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I created a file containing the following line:

int main() { return 0; }

After compiling this, I was surprised to find out that the binary for this simple program is 8328 bytes! What is going on here, and what in the world is the binary doing in those 8328 bytes? Surely this program can be expressed in just a few lines of assembly.

Note: I compiled this with the following line:

g++ main.cpp

My g++ version is g++ (Ubuntu/Linaro 4.6.1-9ubuntu3) 4.6.1

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2  
What platform are you compiling for? I.e. Windows, linux? –  Matthew Jul 30 '12 at 16:27
15  
    
@Matthew I'm on Linux. 64-bit Ubuntu, specifically. –  Cory Klein Jul 30 '12 at 16:28
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@CoryKlein, it's what larsmans called "startup code". –  Griwes Jul 30 '12 at 16:40
3  
You call 8K large? hello world is 500K on MinGW ;) –  FredOverflow Jul 30 '12 at 17:40

3 Answers 3

up vote 29 down vote accepted

There's a lot in that binary:

  • a header to make the binary self-describing (try running file on it)
  • a symbol table, which the strip tool will remove for you (or link with gcc -s)
  • the names and locations of shared libraries that you never use (five of them on my box; try the ldd and strings tools)
  • startup code that loads those libraries and sets up argc and argv, then calls main
  • shutdown code that returns main's return value to the operating system.

For comic effect, try linking that program statically.

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Do a binary dump of the resulting file and check it out!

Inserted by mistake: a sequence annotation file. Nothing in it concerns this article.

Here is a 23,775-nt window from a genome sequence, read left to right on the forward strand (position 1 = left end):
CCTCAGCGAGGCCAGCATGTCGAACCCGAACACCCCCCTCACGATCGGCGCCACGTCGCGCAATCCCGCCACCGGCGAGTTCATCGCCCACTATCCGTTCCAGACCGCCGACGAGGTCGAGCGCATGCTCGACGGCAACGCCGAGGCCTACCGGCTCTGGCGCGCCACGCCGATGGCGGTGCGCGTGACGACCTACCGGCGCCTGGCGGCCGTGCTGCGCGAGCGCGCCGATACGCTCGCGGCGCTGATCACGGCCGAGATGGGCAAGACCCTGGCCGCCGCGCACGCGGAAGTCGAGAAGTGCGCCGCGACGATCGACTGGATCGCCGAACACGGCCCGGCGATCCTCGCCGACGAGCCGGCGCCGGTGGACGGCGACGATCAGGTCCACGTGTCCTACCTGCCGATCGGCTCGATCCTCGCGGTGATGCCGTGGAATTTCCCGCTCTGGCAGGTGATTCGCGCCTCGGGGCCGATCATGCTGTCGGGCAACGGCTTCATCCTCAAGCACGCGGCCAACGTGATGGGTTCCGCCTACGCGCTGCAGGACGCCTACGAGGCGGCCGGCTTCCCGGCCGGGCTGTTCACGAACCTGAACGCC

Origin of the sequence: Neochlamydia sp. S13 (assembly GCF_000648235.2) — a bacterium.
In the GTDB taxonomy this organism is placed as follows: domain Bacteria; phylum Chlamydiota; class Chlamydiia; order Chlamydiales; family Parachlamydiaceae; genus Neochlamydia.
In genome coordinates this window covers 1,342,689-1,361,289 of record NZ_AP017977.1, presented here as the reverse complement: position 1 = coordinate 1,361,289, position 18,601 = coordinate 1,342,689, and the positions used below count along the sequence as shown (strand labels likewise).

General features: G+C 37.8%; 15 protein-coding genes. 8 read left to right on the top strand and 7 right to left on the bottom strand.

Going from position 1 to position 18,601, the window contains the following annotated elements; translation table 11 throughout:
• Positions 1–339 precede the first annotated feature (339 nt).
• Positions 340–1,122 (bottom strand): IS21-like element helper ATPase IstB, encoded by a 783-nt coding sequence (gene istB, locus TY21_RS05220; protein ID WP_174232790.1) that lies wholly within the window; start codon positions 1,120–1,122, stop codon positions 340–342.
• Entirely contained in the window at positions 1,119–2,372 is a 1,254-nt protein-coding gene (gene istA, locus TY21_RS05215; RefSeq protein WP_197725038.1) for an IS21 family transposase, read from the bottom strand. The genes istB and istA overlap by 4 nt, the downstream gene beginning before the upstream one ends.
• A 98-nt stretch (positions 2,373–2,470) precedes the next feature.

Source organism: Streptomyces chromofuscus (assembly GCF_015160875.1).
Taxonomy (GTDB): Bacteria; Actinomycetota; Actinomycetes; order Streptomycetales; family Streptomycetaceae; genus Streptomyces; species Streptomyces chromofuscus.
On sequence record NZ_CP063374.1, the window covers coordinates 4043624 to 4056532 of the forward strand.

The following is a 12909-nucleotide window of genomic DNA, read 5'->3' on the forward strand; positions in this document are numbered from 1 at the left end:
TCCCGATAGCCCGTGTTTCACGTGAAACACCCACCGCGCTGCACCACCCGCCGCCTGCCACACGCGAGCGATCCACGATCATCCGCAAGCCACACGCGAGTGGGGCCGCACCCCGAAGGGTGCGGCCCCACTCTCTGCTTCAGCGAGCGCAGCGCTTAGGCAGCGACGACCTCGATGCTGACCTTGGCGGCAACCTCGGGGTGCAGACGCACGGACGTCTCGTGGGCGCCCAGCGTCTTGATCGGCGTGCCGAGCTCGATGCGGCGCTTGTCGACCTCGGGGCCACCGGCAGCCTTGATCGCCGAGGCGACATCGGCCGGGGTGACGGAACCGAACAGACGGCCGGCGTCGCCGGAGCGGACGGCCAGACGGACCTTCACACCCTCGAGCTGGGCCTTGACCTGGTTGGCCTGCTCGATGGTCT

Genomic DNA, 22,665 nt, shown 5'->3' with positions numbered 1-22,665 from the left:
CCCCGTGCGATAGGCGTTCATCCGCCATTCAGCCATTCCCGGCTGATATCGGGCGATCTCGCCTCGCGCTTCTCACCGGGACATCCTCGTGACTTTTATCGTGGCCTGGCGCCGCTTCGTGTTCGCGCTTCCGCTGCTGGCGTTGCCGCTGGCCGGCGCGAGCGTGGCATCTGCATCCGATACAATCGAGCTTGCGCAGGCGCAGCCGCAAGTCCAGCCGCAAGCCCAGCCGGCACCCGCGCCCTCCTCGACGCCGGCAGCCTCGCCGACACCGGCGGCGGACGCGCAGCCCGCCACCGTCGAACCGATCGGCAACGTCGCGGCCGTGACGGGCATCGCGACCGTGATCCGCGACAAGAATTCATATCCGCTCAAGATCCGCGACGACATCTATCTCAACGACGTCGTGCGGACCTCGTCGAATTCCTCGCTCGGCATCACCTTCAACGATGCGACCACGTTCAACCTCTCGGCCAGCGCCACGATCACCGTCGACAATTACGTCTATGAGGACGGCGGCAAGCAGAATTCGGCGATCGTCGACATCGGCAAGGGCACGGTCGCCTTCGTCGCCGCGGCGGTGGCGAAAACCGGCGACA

It's mostly empty space. Data in the binary are organized into pages (commonly, 4096 or 8192 bytes in size). That's so pages can be memory mapped efficiently. Typically the first page contains instructions on how to load the binary - code is at this position in the file and gets mapped to this location, same for data, etc. The second page will probably be your code, and the third page will contain symbols and debugging information. Each page is probably mostly empty.

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Hmm, very interesting. I did look at it with a hex editor, and there is one section that is empty, but it only consists of 46% of the file. –  Cory Klein Jul 30 '12 at 16:37

Don't bother.

Try to make a less trivial program and you will discover the size is not that different, until your code will start to become various hundredths of kilobytes.

Brifely: There are part of the standard library that constitute the "infrastructure" between the OS modules and the C++ semantics that manage the startup and termination of the program (all that initialize and destroy the global variables, the standard input and output etc.)

Plus: everything that maps the C++ symbols towards the memory addresses, (if you didn't require to remove it - try the -O3 -s and eliminate the -g options) so that a debugger can show the proper source code references across the execution.

Also: because of the way the memory is layed out, a binary is normally made up by chunk of fixed size. Your program mey even be shorter, but at least one code segment, one data segment initializer and one shared segment (for constant values) must be present.

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